Power reducing formula for the sine. Power reducing formula for the cosine. Power reducing formula for the tangent.

A keen eye will observe that in each formula on the right, we have twice the angle that we have on the left. To be precise, the one on the left is half of the one on the right. And that's precisely what we need!

Firstly, take the top formula. We rewrite it with an angle of x/2 on the left and with x on the right (note that this notation must only keep the relation that one is half of the other) and take the square root of both sides.

How to get the sin half-angle formula.

Observe that we need the ± sign because of the properties of an even exponent. In practical calculations, the sign depends on which quadrant of the plane we are in with our angle.

The cos half-angle formula is obtained similarly:

How to get the cos half-angle formula.

Lastly, we take the tangent power reducing identity and do the same to get the tan half-angle formula. (Note that equivalently, we could use the trigonometric identity tan(x) = sin(x) / cos(x).)

How to get the tan half-angle formula.

Additionally, we can get two other tan half-angle formulas (which are also listed in the half-angle formula calculator) that have the advantage of not having the ± sign. They come from using the double angle identities together with the tan(x) = sin(x) / cos(x) formula and the Pythagorean identity of (sin(x))² + (cos(x))² = 1. Indeed, on the one hand, we have

First alternative tan half-angle formula.

and on the other hand, similarly,

First alternative tan half-angle formula.

Aaand with that, we declare the end of theory for this article. After all this time spent reading through formulas, it's time for some numeric examples, and that's what the next section is all about!

Example: Using the half-angle calculator

Finally, your biggest dream has come true - you bought yourself a little hut in the mountains! Well, it's not really a hut just yet, so far it's only a piece of land that you'll be building on, but it's most certainly a start.

You've taken social distancing to the next level and chosen an area far away from civilization. Unfortunately, this means that even before you let in a crew to put down some concrete foundations, you have to make sure that the machinery can get there safely. In particular, you need to prepare a stable driveway, at least a gravel one. There will come a time to upgrade it to asphalt, but for now, it will have to do.

There is one place that requires some extra attention - a 30-degree slope that is a serious obstacle for heavier construction equipment. However, the crew tells you that if only you could flatten it out to half that, then it should be fine.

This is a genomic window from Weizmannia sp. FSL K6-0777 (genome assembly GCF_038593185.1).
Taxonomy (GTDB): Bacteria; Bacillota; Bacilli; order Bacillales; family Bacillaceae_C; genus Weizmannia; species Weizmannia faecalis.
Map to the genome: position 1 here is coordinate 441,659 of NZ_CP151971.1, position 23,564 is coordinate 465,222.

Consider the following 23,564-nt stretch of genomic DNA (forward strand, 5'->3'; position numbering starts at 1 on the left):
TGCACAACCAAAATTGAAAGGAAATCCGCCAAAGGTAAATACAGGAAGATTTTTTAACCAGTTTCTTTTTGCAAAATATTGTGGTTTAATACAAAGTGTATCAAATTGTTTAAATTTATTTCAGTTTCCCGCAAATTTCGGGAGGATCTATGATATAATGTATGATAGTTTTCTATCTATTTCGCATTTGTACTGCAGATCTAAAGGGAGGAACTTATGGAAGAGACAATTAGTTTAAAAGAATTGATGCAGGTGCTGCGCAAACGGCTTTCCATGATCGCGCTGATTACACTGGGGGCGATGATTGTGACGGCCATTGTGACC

Wait, did anyone mention halving an angle? Now, this should be a piece of cake for the half-angle calculator!

For precise data of what, where, and how you should flatten, you need to do some calculations about the slope. But to find its gradient, it'd be useful to know the trigonometric functions of the angle you're dealing with. (After all, we can think of the slope as the hypotenuse of a large right triangle.) Of course, we could just Google the data, but where's the fun in that? Answer: the fun is in using the half-angle identities calculator!

Let's break it down into a simple step-by-step solution/instruction.

  • We know that the slope is at a 30-degree angle, and we'd like to reduce it to half that. To find the trigonometric functions in this case, it is enough to enter into the half-angle calculator the data that we begin with.
  • Under "Angle" we input the 30 degrees, and the moment we do, the tool will spit out the answer, both for the full angle and the halved one.
  • Note also that 30 is a special case of a right triangle, so the half-angle calculator will show you the precise values of the trigonometric functions before we round them up, i.e., in the form of a fraction with square roots.

Just on the side, let us now see how to use the half-angle trig identities to find the answer by hand. So grab a piece of paper, and let's get to it!

First of all, let's begin with the obvious: half of 30 degrees is 15 degrees. This means that our half-angle is in the first quadrant (because it's between 0 and 90 degrees). This further translates to the sine, cosine, and tangent being positive. Therefore, for the sin, cos, and tan half-angle formulas, we'll use the identities with a + where we had the ± sign.

We'll begin with sine. Recall that cos(30°) = √3/2, so:

Getting the sine of 15 degrees.

Next, the cos half-angle formula gives:

Getting the cosine of 15 degrees.

Lastly, from the tan half-angle formula, we obtain:

Getting the tangent of 15 degrees.

And there it is! We now have all the information needed to get to work and reduce that angle of ascension. Or... Maybe first a short hike up the mountain? The job can wait an hour or two, can't it?

Maciej Kowalski, PhD candidate